Can't Read, Won't Buy: How Translation Affects Global E-Commerce

Survey of more than 3,000 global consumers by market research firm Common Sense Advisory reveals the impact of language, localization, and brand recognition for e-commerce success

BOSTON, March 25, 2014 /PRNewswire-iReach/ -- Based on a survey of more than 3,000 global consumers in 10 non-Anglophone countries in Europe, Asia, and South America, 75% prefer to buy products in their native language. This finding, and hundreds of other global online consumer buying preferences, are detailed in "Can't Read, Won't Buy: 2014," a new report by independent research firm Common Sense Advisory (CSA Research).

The 10-nation survey, which included Brazil, China, Egypt, France, Germany, Indonesia, Japan, Russia, Spain, and Turkey, was conducted in the official language of each country. Specifically, the research assessed online language preferences and their subsequent impact on purchasing decisions. Factors including nationality, English-language proficiency, global brand recognition, and the ability to conduct transactions in local currencies were included in the study.

Common Sense Advisory Chief Strategy Officer and founder Don DePalma concludes the findings of this study have great significance to global businesses. "There is a longstanding assumption that enough people on the web feel comfortable using English, especially when buying high-tech or expensive products. Our research in 2006 proved that 72.4% of consumers surveyed were more likely to buy products in their native language. Our 2014, larger-scale behavioral study of consumers again validates this preference and, in fact, concludes this demand is increasing, with a full 75% of respondents saying they want the products in their native language."

The data collected also reveals that more than half (55%) of consumers buy only at websites where information is presented in their language. For those with limited English, the preference for mother-tongue purchases increases to 80% or more.

The research also shows that nationality increases the demand for local-language content in online transactions. The percentage of those who buy only at local-language websites jumps to more than 70% of consumers in Japan. France and Turkey are among the countries with more than half of survey-takers favoring purchases at properties in their language.

Additional findings detailed in the report include:

  • 30% of the 3,002 respondents never buy at English-language sites, and another 29% rarely do.
  • Across the 10-country sample, 56% either spend more time on sites in their own language than they do in English, or boycott English-language URLs altogether.
  • Automotive and financial services are the products that consumers are least likely to buy if the website is not in their native language.
  • Exactly half would prefer that at least the navigation elements and some content appear in their language, and another 17% strongly share that preference. This finding contradicts the conventional industry wisdom that you should localize everything or nothing.
  • Global brands can trump language, causing buyers to choose such products over those with information in their own language. Egyptians constitute the nationality that is most infatuated with global brands (83% agree or strongly agree with the statement). Those least won over are the Germans (56%).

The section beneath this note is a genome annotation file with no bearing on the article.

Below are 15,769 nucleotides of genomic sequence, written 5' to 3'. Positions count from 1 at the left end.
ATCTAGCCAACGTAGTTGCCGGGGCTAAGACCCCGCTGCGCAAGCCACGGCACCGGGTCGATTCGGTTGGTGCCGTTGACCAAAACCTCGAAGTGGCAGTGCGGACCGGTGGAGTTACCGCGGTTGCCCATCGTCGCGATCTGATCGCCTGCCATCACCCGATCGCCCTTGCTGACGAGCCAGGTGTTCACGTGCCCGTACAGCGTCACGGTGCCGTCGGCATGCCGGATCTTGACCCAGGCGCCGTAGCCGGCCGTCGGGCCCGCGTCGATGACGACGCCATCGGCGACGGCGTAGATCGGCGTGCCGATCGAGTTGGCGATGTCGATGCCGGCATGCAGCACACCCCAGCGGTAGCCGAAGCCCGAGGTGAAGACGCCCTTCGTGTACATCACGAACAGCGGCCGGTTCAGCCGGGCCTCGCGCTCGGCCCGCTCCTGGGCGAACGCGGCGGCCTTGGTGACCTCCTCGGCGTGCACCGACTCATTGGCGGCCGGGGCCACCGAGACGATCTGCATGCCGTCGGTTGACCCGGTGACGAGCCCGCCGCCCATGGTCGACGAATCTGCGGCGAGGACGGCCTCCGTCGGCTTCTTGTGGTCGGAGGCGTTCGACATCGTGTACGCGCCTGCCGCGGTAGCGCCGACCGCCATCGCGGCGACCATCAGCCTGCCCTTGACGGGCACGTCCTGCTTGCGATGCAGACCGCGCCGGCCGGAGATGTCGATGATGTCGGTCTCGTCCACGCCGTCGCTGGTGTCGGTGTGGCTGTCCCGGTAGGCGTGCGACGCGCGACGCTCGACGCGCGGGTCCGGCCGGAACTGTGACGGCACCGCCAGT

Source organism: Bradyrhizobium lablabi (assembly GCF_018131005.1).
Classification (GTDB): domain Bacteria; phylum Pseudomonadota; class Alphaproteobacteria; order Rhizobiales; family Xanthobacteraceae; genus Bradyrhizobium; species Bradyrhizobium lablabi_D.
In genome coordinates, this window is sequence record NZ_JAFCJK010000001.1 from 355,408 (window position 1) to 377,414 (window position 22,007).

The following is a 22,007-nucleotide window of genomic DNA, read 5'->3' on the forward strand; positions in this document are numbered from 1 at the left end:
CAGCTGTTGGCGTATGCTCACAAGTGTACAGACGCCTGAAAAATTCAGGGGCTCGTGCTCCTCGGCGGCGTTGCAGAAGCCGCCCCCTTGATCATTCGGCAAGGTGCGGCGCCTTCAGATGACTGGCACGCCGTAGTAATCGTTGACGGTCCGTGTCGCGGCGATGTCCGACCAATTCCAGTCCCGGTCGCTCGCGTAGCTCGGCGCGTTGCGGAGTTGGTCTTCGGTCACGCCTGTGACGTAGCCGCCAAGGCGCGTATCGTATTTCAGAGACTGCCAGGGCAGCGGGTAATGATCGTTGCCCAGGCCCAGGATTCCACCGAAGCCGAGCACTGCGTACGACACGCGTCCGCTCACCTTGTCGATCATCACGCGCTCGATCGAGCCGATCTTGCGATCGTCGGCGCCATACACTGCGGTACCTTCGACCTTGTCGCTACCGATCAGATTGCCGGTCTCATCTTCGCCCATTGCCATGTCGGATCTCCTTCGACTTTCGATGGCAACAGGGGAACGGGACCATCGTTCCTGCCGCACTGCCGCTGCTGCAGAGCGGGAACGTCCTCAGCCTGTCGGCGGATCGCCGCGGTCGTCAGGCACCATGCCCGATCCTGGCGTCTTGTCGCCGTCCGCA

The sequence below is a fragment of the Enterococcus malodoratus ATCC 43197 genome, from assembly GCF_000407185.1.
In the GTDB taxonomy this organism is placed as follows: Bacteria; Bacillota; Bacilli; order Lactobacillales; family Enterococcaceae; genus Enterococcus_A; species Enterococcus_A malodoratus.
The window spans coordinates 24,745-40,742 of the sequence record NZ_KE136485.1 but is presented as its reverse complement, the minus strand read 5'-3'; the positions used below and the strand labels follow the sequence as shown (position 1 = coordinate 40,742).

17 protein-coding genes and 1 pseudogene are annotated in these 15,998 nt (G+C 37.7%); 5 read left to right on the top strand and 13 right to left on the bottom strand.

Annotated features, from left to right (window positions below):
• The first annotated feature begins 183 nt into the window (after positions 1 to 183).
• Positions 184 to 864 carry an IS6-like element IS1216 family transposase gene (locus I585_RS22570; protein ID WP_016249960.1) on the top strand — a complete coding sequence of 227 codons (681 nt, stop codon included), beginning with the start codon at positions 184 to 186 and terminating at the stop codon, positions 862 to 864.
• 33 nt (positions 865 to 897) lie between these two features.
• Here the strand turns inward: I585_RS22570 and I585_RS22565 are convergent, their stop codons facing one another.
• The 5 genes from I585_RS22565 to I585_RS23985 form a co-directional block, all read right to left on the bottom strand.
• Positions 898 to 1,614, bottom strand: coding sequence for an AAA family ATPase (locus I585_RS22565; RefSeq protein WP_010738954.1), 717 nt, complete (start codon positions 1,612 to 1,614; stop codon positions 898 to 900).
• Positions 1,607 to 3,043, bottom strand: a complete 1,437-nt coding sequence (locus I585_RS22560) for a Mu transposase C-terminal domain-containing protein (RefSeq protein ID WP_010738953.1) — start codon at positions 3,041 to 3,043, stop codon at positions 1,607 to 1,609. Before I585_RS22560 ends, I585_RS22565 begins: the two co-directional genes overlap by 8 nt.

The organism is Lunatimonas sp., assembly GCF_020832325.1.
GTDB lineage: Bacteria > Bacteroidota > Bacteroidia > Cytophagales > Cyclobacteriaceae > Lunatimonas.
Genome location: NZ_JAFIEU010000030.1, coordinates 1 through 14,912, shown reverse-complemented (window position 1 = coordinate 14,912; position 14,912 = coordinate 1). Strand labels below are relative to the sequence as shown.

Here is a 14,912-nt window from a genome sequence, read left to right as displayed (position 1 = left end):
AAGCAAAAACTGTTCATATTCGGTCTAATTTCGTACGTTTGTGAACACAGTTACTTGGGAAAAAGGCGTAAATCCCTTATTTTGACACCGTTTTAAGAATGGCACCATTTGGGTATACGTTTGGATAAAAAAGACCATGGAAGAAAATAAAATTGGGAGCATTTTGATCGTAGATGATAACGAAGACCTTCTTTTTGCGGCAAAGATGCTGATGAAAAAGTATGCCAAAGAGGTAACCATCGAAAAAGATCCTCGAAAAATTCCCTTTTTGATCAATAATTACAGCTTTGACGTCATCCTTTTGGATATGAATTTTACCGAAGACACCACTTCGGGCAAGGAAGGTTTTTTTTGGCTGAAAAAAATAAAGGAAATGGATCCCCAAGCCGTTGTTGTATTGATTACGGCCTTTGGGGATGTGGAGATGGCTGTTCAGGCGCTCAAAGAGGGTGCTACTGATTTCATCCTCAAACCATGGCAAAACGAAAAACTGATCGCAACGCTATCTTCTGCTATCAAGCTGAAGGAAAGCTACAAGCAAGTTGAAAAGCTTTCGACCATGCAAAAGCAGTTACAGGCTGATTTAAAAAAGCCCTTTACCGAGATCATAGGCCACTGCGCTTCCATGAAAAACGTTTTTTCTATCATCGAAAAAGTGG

• There is more to cross-border purchasing behaviors than language. Privacy, payment methods, delivery, and customs are major components of a localization strategy and can affect the global online experience. Egyptian and Turkish respondents were most concerned about sites asking for personal information.

"Considering the data from our survey, there should be no question about localizing your website and product information if you want to sell more goods or services to global customers," concludes DePalma. "Localization must be a critical element in your plans to support the user experience and engage customers in a brand dialogue."

"Can't Read, Won't Buy" is part of the firm's research membership. For more information, visit www.commonsenseadvisory.com or contact sales@commonsenseadvisory.com.

Reports are available to qualified members of the media. For additional information about this report or to arrange a one-on-one briefing with Don DePalma, please contact Melissa Gillespie at 760-522-4362 or Melissa@commonsenseadvisory.com.

About Common Sense Advisory

Common Sense Advisory (CSA Research) is an independent market research company helping companies profitably grow their international businesses and gain access to new markets. It specializes in best practices for translation, localization, interpreting, globalization, and internationalization. www.commonsenseadvisory.com.

Tweet this: @CSA_Research findings show 75% of consumers prefer to buy products in their native language http://ow.ly/utUrO

Media Contact: Melissa Gillespie, Common Sense Advisory Research, 760-522-4362, melissa@commonsenseadvisory.com

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SOURCE Common Sense Advisory Research



2014

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Computer Electronics, Electronic Commerce, Web Site, Advertising, Publishing & Information Services, New Products & Services, Economic News, Trends, Analysis



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